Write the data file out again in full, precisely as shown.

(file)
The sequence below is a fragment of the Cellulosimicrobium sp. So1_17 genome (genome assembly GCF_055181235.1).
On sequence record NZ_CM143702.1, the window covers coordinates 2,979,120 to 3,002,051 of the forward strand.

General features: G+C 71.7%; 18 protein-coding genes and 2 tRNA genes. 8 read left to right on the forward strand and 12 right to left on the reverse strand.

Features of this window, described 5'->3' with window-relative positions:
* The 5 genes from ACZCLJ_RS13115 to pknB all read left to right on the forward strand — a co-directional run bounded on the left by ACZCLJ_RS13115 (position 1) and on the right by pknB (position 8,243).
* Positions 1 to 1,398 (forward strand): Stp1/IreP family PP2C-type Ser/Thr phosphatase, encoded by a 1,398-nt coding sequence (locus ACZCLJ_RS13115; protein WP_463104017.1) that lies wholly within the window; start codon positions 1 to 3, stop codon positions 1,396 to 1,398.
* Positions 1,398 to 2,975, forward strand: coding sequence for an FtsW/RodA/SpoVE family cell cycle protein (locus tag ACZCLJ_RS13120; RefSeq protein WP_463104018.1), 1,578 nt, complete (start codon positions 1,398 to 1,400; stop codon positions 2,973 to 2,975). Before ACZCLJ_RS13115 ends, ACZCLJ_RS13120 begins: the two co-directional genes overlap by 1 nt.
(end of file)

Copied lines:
The sequence below is a fragment of the Cellulosimicrobium sp. So1_17 genome (genome assembly GCF_055181235.1).
On sequence record NZ_CM143702.1, the window covers coordinates 2,979,120 to 3,002,051 of the forward strand.

General features: G+C 71.7%; 18 protein-coding genes and 2 tRNA genes. 8 read left to right on the forward strand and 12 right to left on the reverse strand.

Features of this window, described 5'->3' with window-relative positions:
* The 5 genes from ACZCLJ_RS13115 to pknB all read left to right on the forward strand — a co-directional run bounded on the left by ACZCLJ_RS13115 (position 1) and on the right by pknB (position 8,243).
* Positions 1 to 1,398 (forward strand): Stp1/IreP family PP2C-type Ser/Thr phosphatase, encoded by a 1,398-nt coding sequence (locus ACZCLJ_RS13115; protein WP_463104017.1) that lies wholly within the window; start codon positions 1 to 3, stop codon positions 1,396 to 1,398.
* Positions 1,398 to 2,975, forward strand: coding sequence for an FtsW/RodA/SpoVE family cell cycle protein (locus tag ACZCLJ_RS13120; RefSeq protein WP_463104018.1), 1,578 nt, complete (start codon positions 1,398 to 1,400; stop codon positions 2,973 to 2,975). Before ACZCLJ_RS13115 ends, ACZCLJ_RS13120 begins: the two co-directional genes overlap by 1 nt.